Lessons
Good Unanticipated Things   Not So Good Unanticipated Things   Tomato Stuff
   First of all, bear in mind that this is the first time I have grown more than a potted houseplant!  My mistakes and lessons are those of a beginner.  Any successes, I hope will encourage other beginners to begin their own learning adventure!  It really is a lot of fun, which is why I guess there are 80 million gardeners in the US..... four times as many gardeners as golfers! 

The Good:

1) The Green Tops of the Onions taste Great! on Salads and I like them better than the bottom part....and you can start harvest that weeks after planting the bulb and it continues to produce more as the onion bulb grows.

2) Sweet Potatoes grow like weeds! !  I see why they were able to supply a significant portion of  the food in the Biosphere Project!  The tops are an excellent addition to salads! You have to keep trimming them back or they will take over the next two Vertigro pots below them!  Lots of food for the BioDigester as you are not likely to eat them all... lots of digestible stem material!
3) The spices; basil (5 varieties!), oregano, onion tops cabbage and mustard greens greatly enhance the taste of the salads and I eat many more salads which furthers some of my reduced calorie / enhanced nutrition goals as well as adds pleasure to my life.

The Unexpected - Undesired and the Lessons Learned

1) Don't get cocky because you don't see any insect problems when you first start up your greenhouse.  The bugs have an uncanny sense of when it's "dinner time" and will likely show up just before you do. 
    You need to have a broad range of insecticides, fungicides, and strategies on "ready set" so you can respond quickly and minimize both the amount of intervention you have to use as well as the damage.  When I first started my goal was *NO Pesticides*.  That's still a good ideal, however I would suggest a bit more relaxed approach, particularly when you are starting and more likely to have non ideal conditions that you learn over time to correct.  There are some quite safe interventions.... and even if you do have to resort to the more questionable stuff (not likely if you catch the problem early!) you will still use a fraction what a field grower would use.  He's growing the stuff to Sell.... You are growing to Eat..... you are going to be Far more conservative in your approach... and you'll know exactly what you used (hopefully nothing on most of your crops) and wash and consume with caution those you do treat.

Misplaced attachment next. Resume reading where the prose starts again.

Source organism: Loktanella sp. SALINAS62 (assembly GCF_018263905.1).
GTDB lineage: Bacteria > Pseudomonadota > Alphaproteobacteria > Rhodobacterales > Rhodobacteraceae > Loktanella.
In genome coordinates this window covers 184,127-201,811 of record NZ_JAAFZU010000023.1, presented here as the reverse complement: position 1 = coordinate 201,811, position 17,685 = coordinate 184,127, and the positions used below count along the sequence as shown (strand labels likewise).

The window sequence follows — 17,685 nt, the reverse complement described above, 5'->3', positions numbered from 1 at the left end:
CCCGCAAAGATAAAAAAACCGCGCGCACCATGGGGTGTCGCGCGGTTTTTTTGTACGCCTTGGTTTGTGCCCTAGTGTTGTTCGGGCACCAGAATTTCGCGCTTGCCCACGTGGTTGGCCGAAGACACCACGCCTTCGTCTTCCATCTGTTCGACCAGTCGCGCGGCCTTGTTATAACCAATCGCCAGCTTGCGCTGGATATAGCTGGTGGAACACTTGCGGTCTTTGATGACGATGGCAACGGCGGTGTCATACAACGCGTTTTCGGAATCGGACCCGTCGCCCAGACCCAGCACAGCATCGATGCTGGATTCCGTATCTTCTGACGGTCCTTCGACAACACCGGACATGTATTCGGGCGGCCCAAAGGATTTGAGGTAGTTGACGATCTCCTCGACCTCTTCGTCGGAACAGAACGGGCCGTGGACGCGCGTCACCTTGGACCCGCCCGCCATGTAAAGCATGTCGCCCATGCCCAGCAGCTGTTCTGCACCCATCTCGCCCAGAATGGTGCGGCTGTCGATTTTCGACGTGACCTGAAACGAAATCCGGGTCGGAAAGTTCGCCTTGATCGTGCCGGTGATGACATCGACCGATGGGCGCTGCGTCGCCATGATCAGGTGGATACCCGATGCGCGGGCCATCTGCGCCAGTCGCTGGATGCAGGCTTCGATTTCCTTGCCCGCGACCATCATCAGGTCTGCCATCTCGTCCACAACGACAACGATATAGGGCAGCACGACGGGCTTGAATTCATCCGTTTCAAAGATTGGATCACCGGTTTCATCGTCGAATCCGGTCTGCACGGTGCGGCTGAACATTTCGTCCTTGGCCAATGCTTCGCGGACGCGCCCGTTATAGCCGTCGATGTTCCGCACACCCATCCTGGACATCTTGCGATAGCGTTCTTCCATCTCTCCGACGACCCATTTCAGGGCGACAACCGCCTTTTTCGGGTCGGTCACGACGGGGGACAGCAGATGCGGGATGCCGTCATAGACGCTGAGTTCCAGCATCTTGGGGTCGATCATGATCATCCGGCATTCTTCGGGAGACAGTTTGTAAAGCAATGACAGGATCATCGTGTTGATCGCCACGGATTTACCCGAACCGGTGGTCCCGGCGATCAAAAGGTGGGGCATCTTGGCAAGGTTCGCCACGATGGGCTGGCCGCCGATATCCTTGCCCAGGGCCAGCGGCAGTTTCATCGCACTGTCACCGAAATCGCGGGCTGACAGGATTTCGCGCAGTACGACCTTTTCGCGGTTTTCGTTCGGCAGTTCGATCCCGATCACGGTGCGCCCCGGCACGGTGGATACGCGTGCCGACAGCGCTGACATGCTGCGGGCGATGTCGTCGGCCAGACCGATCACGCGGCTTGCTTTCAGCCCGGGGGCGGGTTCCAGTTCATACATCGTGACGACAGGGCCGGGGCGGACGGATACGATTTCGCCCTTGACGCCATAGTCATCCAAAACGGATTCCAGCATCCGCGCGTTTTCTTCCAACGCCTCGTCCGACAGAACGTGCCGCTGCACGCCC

This damage was caused by army caterpillars.  It was four days between discovery and intervention so almost all of this damage could have been avoided if I had been prepared both with knowledge and with having the thuricide bacterial treatment ready.

Armed for Bear! - You can see I have added much needed shelves to the GreenHouse sink and have my biological and chemical weapons at the ready.  I really like the small sprayers!  Most of the interventions are quite benign.  Copper for fungicides and mildew, a bacteria Bacillus thuringiensis  that is harmless to humans but wreaks havoc with the evil army caterpillars which caused the damage above.  Neem oil is another safe intervention and there are more and more safer options available as concerns over the nasty pesticides has reduced the market for them. 

Mildew!

That's one problem I hadn't expected! It usually starts on the flower of the fruit and works it's way back killing the fruit.  This is supposed to be a cucumber.  Copper spray's are a safe intervention.  In my case I set myself up for the problem with the misting system which caused way to wet conditions in the GreenHouse.  Plants that are particularly vulnerable are the melons like cucumbers and squashes.  Interestingly, I haven't had the problem with my cantaloupes so far.


Tomatoes
   My tomato crops so far are doing quite well.  I learned a lesson on "Suckers" a bit later than I should have!

The first picture shows a sucker which is a small (if you trim it in time!) shoot that emerges at the top of the branch on the tomato you want to keep.  The first picture shows a sucker at the size you want to trim it. Just snap it off!  The second photo shows what will happen if you don't trim it!  It'll get bigger than the original branch! It channels much of the tomato plant's fruit producing potential into vegetative growth that you don't want.... presuming you are raising the plant for tomatoes and not branches!  It also produces a sprawling mess of a thing!